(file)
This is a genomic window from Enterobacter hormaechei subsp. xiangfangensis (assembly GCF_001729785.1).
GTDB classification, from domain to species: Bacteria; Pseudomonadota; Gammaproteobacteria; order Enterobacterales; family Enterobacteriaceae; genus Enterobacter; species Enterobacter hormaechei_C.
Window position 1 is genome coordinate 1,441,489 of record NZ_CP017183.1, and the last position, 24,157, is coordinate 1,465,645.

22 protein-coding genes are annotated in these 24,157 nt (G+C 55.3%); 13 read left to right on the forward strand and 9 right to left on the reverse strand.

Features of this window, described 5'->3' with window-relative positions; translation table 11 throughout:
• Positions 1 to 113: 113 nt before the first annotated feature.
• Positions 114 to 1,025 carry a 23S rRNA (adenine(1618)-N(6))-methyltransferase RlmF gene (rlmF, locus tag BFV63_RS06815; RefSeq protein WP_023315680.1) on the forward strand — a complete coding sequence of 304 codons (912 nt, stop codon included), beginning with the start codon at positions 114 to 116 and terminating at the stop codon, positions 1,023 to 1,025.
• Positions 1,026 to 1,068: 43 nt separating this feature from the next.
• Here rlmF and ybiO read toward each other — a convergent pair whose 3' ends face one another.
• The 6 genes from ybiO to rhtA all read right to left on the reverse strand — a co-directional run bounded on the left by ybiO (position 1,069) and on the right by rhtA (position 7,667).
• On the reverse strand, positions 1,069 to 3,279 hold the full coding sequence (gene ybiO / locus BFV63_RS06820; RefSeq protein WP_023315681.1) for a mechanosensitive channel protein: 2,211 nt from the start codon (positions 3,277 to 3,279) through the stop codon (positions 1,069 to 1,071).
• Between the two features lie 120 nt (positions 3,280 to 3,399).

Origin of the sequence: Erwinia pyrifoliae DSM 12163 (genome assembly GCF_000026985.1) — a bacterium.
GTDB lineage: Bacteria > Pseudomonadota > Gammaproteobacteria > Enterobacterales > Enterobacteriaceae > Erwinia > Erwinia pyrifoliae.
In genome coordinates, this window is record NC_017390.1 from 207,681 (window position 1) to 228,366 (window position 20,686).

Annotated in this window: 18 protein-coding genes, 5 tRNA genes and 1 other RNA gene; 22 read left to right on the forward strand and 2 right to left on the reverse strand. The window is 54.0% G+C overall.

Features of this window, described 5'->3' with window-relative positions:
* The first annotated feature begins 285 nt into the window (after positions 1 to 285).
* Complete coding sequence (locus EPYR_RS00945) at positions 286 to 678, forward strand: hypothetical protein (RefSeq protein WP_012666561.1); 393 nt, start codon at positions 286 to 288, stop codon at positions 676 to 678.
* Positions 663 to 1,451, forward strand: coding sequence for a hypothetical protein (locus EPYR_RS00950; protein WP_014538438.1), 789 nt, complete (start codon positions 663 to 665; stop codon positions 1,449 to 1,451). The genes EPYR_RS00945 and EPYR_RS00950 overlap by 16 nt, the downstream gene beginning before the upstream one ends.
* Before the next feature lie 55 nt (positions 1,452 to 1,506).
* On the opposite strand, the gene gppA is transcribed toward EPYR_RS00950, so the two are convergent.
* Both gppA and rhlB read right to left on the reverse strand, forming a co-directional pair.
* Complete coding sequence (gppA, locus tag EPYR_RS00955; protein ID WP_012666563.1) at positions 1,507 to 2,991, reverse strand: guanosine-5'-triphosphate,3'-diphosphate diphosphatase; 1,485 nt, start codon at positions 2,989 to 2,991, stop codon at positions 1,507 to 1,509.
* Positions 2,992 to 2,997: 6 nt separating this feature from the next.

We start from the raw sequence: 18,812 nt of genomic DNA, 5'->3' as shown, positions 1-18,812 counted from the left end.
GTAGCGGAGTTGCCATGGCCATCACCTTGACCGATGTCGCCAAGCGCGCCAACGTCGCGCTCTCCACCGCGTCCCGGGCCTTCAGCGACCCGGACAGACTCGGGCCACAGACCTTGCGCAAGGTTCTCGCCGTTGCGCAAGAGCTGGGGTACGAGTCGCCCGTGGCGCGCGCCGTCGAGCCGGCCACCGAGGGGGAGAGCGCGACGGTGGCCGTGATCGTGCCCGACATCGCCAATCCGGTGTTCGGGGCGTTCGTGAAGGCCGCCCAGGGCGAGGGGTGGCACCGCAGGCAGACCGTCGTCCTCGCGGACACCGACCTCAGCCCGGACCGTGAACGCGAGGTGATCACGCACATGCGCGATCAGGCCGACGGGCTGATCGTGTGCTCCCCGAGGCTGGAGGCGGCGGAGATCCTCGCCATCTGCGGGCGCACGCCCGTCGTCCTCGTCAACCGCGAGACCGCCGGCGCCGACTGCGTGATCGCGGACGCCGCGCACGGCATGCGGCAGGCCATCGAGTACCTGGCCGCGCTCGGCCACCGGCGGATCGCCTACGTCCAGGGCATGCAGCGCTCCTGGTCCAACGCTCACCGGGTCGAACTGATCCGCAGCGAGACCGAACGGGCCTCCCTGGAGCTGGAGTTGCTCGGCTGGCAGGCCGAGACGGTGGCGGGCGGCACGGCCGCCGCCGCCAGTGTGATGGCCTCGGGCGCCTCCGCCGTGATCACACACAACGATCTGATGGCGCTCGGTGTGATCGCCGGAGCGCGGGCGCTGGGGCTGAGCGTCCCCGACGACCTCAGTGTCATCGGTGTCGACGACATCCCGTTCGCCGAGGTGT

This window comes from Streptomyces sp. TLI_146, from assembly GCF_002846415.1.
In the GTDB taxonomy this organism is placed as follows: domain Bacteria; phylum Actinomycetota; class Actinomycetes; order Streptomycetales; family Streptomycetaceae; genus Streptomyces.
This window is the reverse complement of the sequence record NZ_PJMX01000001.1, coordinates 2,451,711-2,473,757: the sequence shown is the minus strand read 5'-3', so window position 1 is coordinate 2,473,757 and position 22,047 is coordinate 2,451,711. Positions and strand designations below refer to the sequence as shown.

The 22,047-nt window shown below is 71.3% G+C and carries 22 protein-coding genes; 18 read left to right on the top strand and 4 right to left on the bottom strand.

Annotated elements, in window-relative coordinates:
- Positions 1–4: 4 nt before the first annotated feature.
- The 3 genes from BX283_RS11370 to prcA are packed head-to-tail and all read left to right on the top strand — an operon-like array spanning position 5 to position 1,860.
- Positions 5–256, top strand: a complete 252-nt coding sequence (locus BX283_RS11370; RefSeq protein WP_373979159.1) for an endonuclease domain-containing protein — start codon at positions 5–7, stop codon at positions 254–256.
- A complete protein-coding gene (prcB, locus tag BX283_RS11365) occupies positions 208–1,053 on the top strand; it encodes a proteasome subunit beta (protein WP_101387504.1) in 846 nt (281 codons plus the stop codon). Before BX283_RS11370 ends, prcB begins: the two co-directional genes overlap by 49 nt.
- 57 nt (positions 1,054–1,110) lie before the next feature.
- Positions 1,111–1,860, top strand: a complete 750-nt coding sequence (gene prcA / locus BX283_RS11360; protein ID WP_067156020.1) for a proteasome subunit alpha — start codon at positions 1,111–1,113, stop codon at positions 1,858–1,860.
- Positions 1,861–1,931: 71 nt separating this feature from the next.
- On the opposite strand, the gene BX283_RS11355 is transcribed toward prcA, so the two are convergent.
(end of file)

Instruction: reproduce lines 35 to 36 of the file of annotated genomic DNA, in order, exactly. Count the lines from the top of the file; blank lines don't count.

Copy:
- Positions 5–256, top strand: a complete 252-nt coding sequence (locus BX283_RS11370; RefSeq protein WP_373979159.1) for an endonuclease domain-containing protein — start codon at positions 5–7, stop codon at positions 254–256.
- A complete protein-coding gene (prcB, locus tag BX283_RS11365) occupies positions 208–1,053 on the top strand; it encodes a proteasome subunit beta (protein WP_101387504.1) in 846 nt (281 codons plus the stop codon). Before BX283_RS11370 ends, prcB begins: the two co-directional genes overlap by 49 nt.